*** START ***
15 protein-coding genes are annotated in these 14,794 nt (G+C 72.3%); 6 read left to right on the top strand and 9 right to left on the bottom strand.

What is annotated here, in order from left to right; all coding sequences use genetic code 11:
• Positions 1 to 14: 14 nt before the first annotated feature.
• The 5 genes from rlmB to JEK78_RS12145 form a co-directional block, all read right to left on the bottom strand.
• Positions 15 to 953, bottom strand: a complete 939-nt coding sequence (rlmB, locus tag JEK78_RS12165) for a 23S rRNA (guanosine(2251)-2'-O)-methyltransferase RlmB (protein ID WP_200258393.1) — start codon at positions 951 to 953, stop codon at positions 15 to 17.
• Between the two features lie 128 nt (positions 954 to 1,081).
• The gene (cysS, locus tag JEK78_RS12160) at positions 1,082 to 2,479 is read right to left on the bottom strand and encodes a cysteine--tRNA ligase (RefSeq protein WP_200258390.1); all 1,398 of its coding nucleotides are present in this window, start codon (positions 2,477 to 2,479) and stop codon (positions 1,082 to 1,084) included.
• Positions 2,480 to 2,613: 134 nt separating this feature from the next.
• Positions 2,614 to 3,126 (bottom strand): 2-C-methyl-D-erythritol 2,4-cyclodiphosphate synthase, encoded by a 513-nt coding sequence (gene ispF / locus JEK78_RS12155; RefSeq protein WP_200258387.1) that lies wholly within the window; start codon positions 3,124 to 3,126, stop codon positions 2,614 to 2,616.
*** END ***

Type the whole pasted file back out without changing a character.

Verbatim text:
15 protein-coding genes are annotated in these 14,794 nt (G+C 72.3%); 6 read left to right on the top strand and 9 right to left on the bottom strand.

What is annotated here, in order from left to right; all coding sequences use genetic code 11:
• Positions 1 to 14: 14 nt before the first annotated feature.
• The 5 genes from rlmB to JEK78_RS12145 form a co-directional block, all read right to left on the bottom strand.
• Positions 15 to 953, bottom strand: a complete 939-nt coding sequence (rlmB, locus tag JEK78_RS12165) for a 23S rRNA (guanosine(2251)-2'-O)-methyltransferase RlmB (protein ID WP_200258393.1) — start codon at positions 951 to 953, stop codon at positions 15 to 17.
• Between the two features lie 128 nt (positions 954 to 1,081).
• The gene (cysS, locus tag JEK78_RS12160) at positions 1,082 to 2,479 is read right to left on the bottom strand and encodes a cysteine--tRNA ligase (RefSeq protein WP_200258390.1); all 1,398 of its coding nucleotides are present in this window, start codon (positions 2,477 to 2,479) and stop codon (positions 1,082 to 1,084) included.
• Positions 2,480 to 2,613: 134 nt separating this feature from the next.
• Positions 2,614 to 3,126 (bottom strand): 2-C-methyl-D-erythritol 2,4-cyclodiphosphate synthase, encoded by a 513-nt coding sequence (gene ispF / locus JEK78_RS12155; RefSeq protein WP_200258387.1) that lies wholly within the window; start codon positions 3,124 to 3,126, stop codon positions 2,614 to 2,616.